how does capital gains tax work? - Posted by BigV

Posted by David Krulac on October 21, 2008 at 08:22:01:

that if you own for less than a year, whether the outgo is expensed or added to basis (depreciated) the tax rate is the same as ordinary income.

and another point is that if you do “too many” of these, and nobody including the IRS know how many are “too many” you’ll be a dealer and:

  1. you can’t take depreciation.
  2. you can’t do a 1031 tax free exchange.
  3. you can’t take installment sales treatment.

how does capital gains tax work? - Posted by BigV

Posted by BigV on October 20, 2008 at 12:33:04:

Say, for example, that I buy a fixer upper for 50K. Fix it up using 25K.

My holding costs are 6 months.

So, my total expenses are 25K rehab, plus 3500 holding costs (including insurance)

My sale price is 150K.

What value will my capital gains tax be based on?

Re: how does capital gains tax work? - Posted by JHyre in Ohio

Posted by JHyre in Ohio on October 22, 2008 at 06:44:56:

Other responses are basically correct. Couple of points:

  1. Dave Krulac & JT are correct in re possibility that capital gains are irrelevant once you are a “dealer” - ordinary income is at same rates as STCG, but self-employment/social insecurity tax applies.

  2. You get the vast-majority of write offs (“pre-tax dollars”) whether or not you have a corporation, entities are grossly overtouted by promotors who generally overcharge for them. There can be additional tax benefits to an S or C corporation, depending upon your very specific and personal circumstances…setting up a corporation w/o a competent analysis of those circumstances will likely create a lot of needless expense (not savings) and hassle. The only real reason for an S-Corporation is to help reduce SE/SS taxes.

John Hyre

If you hold for less than 12 months - Posted by Rich-CA

Posted by Rich-CA on October 20, 2008 at 19:25:34:

then the tax rate is your regular income tax rate. Some but not all of your fix up costs can be added to the base. It really depends on what you do to the property. Holding costs are not part of the basis for determining cap gains.

Not as good as it will next year - Posted by JT-IN

Posted by JT-IN on October 20, 2008 at 15:15:09:

Not funny… but likely true… Cap gains taxes will be at a higher percentage rate next year, if early discussion on the subject is any indicator…

However, what you describe is a STCG, o… short term capital gain… which are taxed at your marginal income tax bracket, as compared to LTCG, which are now taxed at 15% or less. Most taxpayers will be taxed at 15% of LTCG. In order to be taxed at less than 15% LTCG you must be in the 15% marginal income tax bracket, or making appx 63,700 or less for married filing joint, 31,850 or less for single filers.

So… your appx 61.5K of profits will be taxed at your marginal rate… likely 35%. It is best to stetch out your holding periods beyond 1 yr to possibly be eligible for LTCG*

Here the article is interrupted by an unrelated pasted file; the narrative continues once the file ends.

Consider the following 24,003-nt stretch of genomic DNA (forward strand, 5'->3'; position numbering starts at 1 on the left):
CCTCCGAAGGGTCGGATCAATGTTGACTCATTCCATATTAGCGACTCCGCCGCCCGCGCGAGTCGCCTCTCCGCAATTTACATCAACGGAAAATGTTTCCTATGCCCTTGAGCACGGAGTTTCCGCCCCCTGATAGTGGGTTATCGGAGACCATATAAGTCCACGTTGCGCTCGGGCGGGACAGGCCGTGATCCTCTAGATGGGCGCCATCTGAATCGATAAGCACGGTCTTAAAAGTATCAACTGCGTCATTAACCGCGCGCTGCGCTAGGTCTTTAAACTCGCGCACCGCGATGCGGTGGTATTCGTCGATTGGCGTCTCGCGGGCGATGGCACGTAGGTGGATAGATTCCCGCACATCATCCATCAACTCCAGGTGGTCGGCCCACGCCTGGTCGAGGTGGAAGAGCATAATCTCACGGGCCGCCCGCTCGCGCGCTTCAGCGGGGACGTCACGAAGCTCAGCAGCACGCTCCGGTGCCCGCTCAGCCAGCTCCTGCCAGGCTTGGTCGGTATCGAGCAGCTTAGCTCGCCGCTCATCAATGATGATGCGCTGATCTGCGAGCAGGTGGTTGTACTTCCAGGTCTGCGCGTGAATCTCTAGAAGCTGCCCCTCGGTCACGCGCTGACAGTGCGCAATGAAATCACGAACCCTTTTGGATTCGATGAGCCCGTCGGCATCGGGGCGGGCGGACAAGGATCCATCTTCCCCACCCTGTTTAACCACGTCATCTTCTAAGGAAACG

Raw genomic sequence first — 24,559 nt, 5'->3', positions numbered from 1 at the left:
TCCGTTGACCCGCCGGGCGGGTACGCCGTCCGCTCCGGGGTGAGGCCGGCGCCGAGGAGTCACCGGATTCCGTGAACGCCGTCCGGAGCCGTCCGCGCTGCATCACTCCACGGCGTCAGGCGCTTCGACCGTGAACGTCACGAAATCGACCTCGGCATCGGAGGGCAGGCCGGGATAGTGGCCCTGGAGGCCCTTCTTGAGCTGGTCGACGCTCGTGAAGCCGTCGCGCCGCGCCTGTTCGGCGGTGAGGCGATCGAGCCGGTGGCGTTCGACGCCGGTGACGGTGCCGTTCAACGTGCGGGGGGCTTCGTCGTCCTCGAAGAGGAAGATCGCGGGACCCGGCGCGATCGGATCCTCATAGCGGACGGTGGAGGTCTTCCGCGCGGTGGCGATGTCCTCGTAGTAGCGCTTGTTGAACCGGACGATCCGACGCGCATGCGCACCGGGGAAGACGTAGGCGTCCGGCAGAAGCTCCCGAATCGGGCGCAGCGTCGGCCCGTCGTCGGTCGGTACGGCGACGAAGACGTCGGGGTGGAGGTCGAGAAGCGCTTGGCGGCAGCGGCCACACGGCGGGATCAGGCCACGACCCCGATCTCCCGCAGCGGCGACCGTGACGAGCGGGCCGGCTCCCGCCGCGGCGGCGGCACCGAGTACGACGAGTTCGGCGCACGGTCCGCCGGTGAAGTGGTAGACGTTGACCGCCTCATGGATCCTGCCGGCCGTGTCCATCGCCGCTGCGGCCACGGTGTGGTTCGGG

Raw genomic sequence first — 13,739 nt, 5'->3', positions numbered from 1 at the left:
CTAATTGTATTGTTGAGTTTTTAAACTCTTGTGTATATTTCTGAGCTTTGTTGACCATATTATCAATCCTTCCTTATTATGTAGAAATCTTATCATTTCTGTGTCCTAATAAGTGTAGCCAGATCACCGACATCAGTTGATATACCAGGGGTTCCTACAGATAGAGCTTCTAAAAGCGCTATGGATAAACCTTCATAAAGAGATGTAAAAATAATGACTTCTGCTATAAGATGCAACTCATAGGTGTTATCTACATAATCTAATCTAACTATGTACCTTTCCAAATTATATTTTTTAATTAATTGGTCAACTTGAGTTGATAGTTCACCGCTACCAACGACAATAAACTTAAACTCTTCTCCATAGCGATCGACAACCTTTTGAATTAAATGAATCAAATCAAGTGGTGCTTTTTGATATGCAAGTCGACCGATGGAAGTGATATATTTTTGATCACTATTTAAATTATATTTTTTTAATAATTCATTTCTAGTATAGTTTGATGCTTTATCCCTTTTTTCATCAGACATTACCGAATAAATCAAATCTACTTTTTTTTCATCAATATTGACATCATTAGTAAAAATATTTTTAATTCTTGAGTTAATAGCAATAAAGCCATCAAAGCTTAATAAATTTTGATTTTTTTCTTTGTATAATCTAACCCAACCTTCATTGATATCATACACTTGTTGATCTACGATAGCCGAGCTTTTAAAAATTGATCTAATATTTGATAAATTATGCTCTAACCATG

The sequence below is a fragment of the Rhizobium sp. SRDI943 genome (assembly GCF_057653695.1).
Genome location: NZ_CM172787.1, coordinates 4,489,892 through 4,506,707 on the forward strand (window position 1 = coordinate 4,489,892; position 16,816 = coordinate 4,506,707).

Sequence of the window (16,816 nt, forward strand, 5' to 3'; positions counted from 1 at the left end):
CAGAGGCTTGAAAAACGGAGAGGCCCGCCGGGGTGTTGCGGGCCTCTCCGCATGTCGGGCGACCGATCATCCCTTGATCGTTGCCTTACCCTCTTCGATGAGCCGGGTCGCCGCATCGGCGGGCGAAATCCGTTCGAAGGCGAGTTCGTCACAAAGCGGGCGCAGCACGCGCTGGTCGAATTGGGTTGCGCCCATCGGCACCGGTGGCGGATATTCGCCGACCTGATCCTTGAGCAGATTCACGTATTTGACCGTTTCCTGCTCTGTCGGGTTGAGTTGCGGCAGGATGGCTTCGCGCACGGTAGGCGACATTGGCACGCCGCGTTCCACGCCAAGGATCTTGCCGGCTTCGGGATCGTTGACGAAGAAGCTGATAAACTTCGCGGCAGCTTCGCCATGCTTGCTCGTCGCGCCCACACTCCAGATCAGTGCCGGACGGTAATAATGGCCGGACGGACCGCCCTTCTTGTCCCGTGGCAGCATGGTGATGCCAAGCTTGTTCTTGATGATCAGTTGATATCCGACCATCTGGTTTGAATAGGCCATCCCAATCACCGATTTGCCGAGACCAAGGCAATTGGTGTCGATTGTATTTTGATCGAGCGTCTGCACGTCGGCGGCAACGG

• Dealer activity having a longer holding period than 1 yr may not qualify for LTCG tax treatment and profits would be taxed as ordinary income, regardless of holding period. Check with your Acct for clarification of Dealer Activity.

Re: If you hold for less than 12 months - Posted by BIgV

Posted by BIgV on October 21, 2008 at 04:32:27:

Thanks Rich. So, my income from the property may be as high as sale price minus purchase price (since fixup and holding costs may not increase the base price?)

Re: Not as good as it will next year - Posted by BigV

Posted by BigV on October 21, 2008 at 04:34:38:

too bad I exceed 64K. Will McCain keep this rate lower than Obama?

Re: If you hold for less than 12 months - Posted by Rich-CA

Posted by Rich-CA on October 21, 2008 at 07:05:04:

Certain repairs will count. For example: flooring replacements such as tile, become part of the base price since they are not items expensed in the first year. Also if you replace a roof, water heater or furnace. Paint and carpet are arguably depreciated and thus would become part of the base. But they may also be expensed the first year in which case they would not.

This is one reason you put the property into an S-Corp, because all legitimate business expenses (does not include meals you’d pay for yourself if you were working for someone else, for example) are paid with pre tax money, which will reduce your tax exposure in the end.

The safe guestimate would be to take the sale price, subtract the purchase price and use the net for determining your tax hit. If a corp owns the property then your other expenses would be subtracted from this net to yield the taxable income.

Hard to say… and doesn’t matter - Posted by JT-IN

Posted by JT-IN on October 21, 2008 at 12:24:34:

It simply doesn’t matter who is POTUS… doesn’t matter what the tax rate is…

It is too late to discuss this relative to an investment that you own and are selling now… You will be impacted some… more or less regardless.

Simply concentrate on making money, not what might be 2 weeks from now or 2 yrs from now… If you were talking about a deal worth hundreds of millions, yes, by all means tax plan. In the realm that you and I make money, just concern yourself with the task at hand, the rest will take care of itself…